Hope for Bihar tea trade brews in Kishanganj: When entrepreneur Raj Karan Daftary first started planting tea bushes in barren lands on the foothills of the Himalayas in Kishenganj, Bihar people thought he was crazy. Today the district boasts of 25000 acres of tea gardens and the migration from this region to other parts of the country has stopped. The region has prospered and even some of the corporate have jumped on to the bandwagon. The quality of the tea produced is so good that marketing of the produce is no problem. The state government netted Rs 25 lakhs as sales tax from the sale of tea from this region alone.  The Tea Board of India has declared five blocks of Pothia, Thakurganj, Kishenganj, Bahadurganj and Dighalbank as non-traditional areas for growing tea under its new area development scheme. As a mandatory incentive, the board has offered Rs 40,000 subsidy per acre of plantation. The foresight and the entrepreneurship of Daftary have worked its magic. The region has transformed.

Then there is a story of Bihari NRI’s coming back and doing something for the state. It is payback time for them. Clearly, what happened in Punjab in the ‘70’s and ‘80’s could well be replicated in Bihar and other parts of the country that have lagged behind traditionally.

Kind savior of the strays: This is the story of Neeta Devdur Bavdekar who has the passion of taking care of stray dogs. There are some sixty dogs in her two storey house in Jalahalli, Bangalore. All kinds of dogs find shelter in her house. She does not have a regular job, but that does not deter her from taking care of these stray animals. Her friends and relatives support her and send food for her dogs regularly. Neighbors are angry and find her passion for dogs a nuisance. The district administration has served her notice to relocate her dogs or else… Neeta Devdur Bavdekar deserves kudos not threats.

These are some of the stories in today’s Times of India – stories that most people will overlook. It is the bad and the gory that catches our attention. Before I pen down, I might add that the media has done another commendable job when NDTV (a leading news channel) organized the Greenathon – a campaign to light homes in rural India through solar lanterns. This initiative was sponsored by Toyota. The message was for a greener India and the organizers could manage to collect Rs 3.8 crores in 48 hours of nonstop coverage. Milind Soman, top model and TV personality jogged 100 kilometers in 48 hours and raised more than Rs 50 lakhs. This NDTV initiative will see more than 180 villages get solar electricity. Lighting each village costs Rs 2.5 lakhs and celebrities and individuals were coming forward and adopting villages. This is the second year that the NDTV has taken this initiative. This made me smile once again. Media can do a lot of good if they want to. Thank you Pronnoy Roy and the NDTV team for this hugely effective drive to light up rural India.  And thank you Cyrus Broacha for the constant jabbering that made it fun to watch.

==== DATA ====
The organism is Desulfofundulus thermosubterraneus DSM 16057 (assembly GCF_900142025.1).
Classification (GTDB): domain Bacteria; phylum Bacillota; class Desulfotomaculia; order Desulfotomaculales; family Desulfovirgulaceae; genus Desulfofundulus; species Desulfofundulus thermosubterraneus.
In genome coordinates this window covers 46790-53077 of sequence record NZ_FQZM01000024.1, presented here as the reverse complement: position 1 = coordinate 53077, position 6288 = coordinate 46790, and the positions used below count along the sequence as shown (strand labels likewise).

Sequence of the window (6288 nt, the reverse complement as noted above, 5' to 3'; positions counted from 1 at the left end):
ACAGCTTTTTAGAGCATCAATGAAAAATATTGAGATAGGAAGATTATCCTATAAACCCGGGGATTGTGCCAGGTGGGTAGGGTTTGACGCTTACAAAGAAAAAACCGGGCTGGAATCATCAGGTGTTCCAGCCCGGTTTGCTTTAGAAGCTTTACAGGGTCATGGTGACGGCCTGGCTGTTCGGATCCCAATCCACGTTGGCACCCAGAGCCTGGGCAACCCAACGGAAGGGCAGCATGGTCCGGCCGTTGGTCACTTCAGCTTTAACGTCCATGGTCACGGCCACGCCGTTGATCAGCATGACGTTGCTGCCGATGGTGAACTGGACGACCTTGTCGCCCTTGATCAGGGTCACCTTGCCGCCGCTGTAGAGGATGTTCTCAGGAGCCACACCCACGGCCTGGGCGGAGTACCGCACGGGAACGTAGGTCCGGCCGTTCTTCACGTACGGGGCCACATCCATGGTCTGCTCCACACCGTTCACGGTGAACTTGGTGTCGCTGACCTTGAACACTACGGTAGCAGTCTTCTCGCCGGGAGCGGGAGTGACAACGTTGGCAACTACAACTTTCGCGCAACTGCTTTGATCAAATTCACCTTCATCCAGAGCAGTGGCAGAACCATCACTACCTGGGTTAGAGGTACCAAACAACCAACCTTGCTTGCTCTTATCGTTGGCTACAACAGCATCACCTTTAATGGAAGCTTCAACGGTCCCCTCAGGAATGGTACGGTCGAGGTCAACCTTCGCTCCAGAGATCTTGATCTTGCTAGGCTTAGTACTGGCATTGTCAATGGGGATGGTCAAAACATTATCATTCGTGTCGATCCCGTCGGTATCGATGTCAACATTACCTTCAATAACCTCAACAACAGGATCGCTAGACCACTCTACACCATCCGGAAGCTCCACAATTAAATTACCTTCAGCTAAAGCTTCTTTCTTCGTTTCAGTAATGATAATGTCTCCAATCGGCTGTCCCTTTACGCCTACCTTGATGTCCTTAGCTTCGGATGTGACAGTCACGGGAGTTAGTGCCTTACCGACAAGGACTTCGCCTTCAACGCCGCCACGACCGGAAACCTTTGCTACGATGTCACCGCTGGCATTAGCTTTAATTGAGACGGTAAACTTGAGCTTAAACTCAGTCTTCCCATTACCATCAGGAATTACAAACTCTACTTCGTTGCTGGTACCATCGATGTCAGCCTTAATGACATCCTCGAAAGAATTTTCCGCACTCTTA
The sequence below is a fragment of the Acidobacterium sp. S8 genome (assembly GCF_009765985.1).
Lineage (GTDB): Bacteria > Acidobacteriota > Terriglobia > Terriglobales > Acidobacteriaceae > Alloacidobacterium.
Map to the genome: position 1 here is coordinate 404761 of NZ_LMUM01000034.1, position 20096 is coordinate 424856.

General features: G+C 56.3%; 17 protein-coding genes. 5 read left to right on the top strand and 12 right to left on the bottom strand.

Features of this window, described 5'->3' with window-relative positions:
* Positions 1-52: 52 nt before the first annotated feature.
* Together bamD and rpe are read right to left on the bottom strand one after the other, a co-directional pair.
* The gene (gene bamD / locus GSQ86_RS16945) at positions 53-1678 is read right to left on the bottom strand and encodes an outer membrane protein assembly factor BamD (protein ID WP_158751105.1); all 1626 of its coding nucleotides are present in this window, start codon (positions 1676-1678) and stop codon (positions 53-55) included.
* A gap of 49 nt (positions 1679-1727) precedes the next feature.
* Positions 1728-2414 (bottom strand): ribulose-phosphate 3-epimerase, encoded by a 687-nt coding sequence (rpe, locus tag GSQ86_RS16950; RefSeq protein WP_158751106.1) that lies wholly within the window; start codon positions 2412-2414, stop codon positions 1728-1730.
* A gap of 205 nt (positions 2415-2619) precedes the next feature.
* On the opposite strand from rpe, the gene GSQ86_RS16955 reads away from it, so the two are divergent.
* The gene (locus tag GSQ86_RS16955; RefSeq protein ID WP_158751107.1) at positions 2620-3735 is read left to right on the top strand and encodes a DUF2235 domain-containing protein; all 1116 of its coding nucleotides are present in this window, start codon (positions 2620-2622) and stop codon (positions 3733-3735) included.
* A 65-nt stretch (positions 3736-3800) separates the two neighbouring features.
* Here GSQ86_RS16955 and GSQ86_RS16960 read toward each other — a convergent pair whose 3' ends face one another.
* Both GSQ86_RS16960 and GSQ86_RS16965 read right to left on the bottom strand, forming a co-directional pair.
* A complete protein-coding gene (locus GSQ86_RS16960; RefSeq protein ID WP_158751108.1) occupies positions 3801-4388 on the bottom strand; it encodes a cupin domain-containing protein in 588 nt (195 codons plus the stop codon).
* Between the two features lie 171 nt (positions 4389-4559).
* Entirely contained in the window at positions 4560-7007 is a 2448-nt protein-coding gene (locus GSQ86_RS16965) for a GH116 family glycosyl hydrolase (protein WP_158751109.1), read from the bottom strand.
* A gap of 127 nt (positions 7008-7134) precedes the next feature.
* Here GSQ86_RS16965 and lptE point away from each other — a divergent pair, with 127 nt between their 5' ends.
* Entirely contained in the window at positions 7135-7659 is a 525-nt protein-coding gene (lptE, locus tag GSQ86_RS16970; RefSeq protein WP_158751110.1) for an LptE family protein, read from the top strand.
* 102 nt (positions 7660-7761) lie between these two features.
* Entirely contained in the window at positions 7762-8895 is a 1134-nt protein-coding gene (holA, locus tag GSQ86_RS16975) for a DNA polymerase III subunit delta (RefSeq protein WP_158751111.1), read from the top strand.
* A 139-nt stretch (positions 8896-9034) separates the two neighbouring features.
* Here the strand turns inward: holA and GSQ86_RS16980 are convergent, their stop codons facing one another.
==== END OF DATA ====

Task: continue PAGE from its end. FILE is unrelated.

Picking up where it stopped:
When one sees such positive energy around oneself one cannot help but think – life is beautiful, it is just how we make it out to be.

Addendum: Boy from humble background makes it big: R. Vinay Kumar has just been included in the Indian cricket team for the T20 World Cup to be played in the West Indies. Vinay hails from a family of very modest means. His father was an auto-rickshaw driver. He did not have enough to buy cricket gear when he first began playing the game as a boy – his coach chipped in for him. His father, himself an athlete and a kabbadi player understood Vinay’s needs when he saw his son’s talent as a young boy. Vinay says that his parents sacrificed a lot for him. His father, Ranganath looks back and says that he does not know how he managed with his limited income. What he does remember is that he plied the auto rickshaw day and night to make ends meet. Vinay, has since done the family proud and Ranganath does not need to drive the auto any more. The family has shifted to Bangalore, from their home town of Davangere. Vinay looks forward to making the country proud now. Well done Vinay and kudos to parents like Ranganath who live their children’s dreams!!!

Abhishek Bhartiya gives hope: He helps his father, a cobbler, mend shoes in his spare time while his mother stitches rags to support the family, but financial hardships have not stopped Abhishek Kumar Bhartiya from coming out with flying colours in the IIT entrance exam.

Abhishek, who secured 154th rank in the SC category of IIT entrance test, now wants to propel his dreams by pursuing aerospace engineering at IIT-Kanpur here. His father earns Rs 60-70 daily and mother stitches old clothings to earn money. But “this has never held them back from facilitating our education,” Abhishek says, dedicating his success to his parents. Abhishek, who also tries to pitch in by polishing shoes at his father’s shop, has three young brothers and the family of six lives in a one room accommodation with no electricity.

“We have just one small room where six of us live and that too without electricity. So, he used to study under the lantern for five-six hours in the night,” says his father Rajendra Prasad. Source:  29.05.2010

Well done Abhishek, what you have done is truly commendable. You are a source of inspiration to many.